If you want to know how to write a lawful data processing agreement (DPA), you’re in the right place. In this blog post, we’ll walk you through all the important elements of a DPA under the General Data Protection Regulation (GDPR).
Disclaimer: This blog post is not legal advice. Piwik PRO provides privacy-friendly analytics software, but doesn’t provide legal consultancy. If you’d like to make sure that you comply with HIPAA guidelines, we encourage you to consult an attorney.
What is a DPA?
GDPR imposes many obligations on those who want to collect and use personal data. One of the most important is DPAs with every party that has access to this data. A DPA or commissioned data processing clause is a legally binding document signed between the controller and the processor. It regulates the particularities of data processing, such as:
- The scope and purpose of the processing
- The relationship between these actors
- The obligations of each party under the regulation
You can also download this post as a printable checklist! Use it to check if your DPA meets the strict requirements of GDPR.
When do you need a DPA?
Whenever a data processor carries out any processing on your behalf, you need to have a written contract in place.
This means that you need a DPA, for example, when you use customer relationship management platforms (CRMs), customer data platforms (CDPs), analytics and many other types of tools designed to analyze user behavior.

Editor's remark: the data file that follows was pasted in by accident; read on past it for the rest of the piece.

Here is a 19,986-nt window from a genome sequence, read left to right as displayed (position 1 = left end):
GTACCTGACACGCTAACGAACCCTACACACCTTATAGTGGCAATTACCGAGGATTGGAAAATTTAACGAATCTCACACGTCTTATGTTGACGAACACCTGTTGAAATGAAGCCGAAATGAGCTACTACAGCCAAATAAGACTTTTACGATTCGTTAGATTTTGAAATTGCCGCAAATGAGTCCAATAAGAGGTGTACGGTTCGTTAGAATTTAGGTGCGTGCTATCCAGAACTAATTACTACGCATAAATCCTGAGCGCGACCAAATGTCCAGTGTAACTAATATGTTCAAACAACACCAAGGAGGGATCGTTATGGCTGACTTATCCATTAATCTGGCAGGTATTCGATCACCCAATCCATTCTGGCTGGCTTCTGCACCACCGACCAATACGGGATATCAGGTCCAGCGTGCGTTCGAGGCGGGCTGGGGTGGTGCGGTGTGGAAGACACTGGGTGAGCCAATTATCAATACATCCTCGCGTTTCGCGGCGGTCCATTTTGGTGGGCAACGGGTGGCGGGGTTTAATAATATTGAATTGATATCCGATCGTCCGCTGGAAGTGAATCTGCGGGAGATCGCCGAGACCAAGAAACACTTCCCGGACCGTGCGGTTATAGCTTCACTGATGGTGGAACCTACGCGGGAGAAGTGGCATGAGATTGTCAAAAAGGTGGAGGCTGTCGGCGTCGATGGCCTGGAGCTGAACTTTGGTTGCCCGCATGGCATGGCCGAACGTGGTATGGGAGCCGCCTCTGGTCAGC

The contract is important so that both parties understand their role in handling users’ personal data and their obligations arising from it. It ensures that the chain of responsibility is clear to each participant in the process.
This isn’t anything new. Signing this kind of document is required by many other data privacy regulations, including the British Data Protection Act and GDPR’s predecessor, the Data Protection Directive 95/46/EC.
That said, under GDPR the contract requirements are broader. They also help to demonstrate compliance of each party in case of an audit by data protection authorities.
According to the UK Information Commissioner’s Office:
Contracts between controllers and processors ensure that they both understand their obligations, responsibilities and liabilities. They help them to comply with the GDPR, and help controllers to demonstrate their compliance with the GDPR. The use of contracts by controllers and processors may also increase data subjects’ confidence in the handling of their personal data.
Does a DPA have to be a separate document?
There’s no legal restriction stipulating that a DPA can’t be a part of a regular contract between the processor and the controller. However, considering the complexity of the task, it’s good to create a separate document or annex to the main contract.
What should be included in a DPA?
GDPR gives some general guidance on what to include in a DPA. Based on the regulation, as well as our own experience and expertise, we’ve prepared a list of elements every data processing agreement should have.
1) General clauses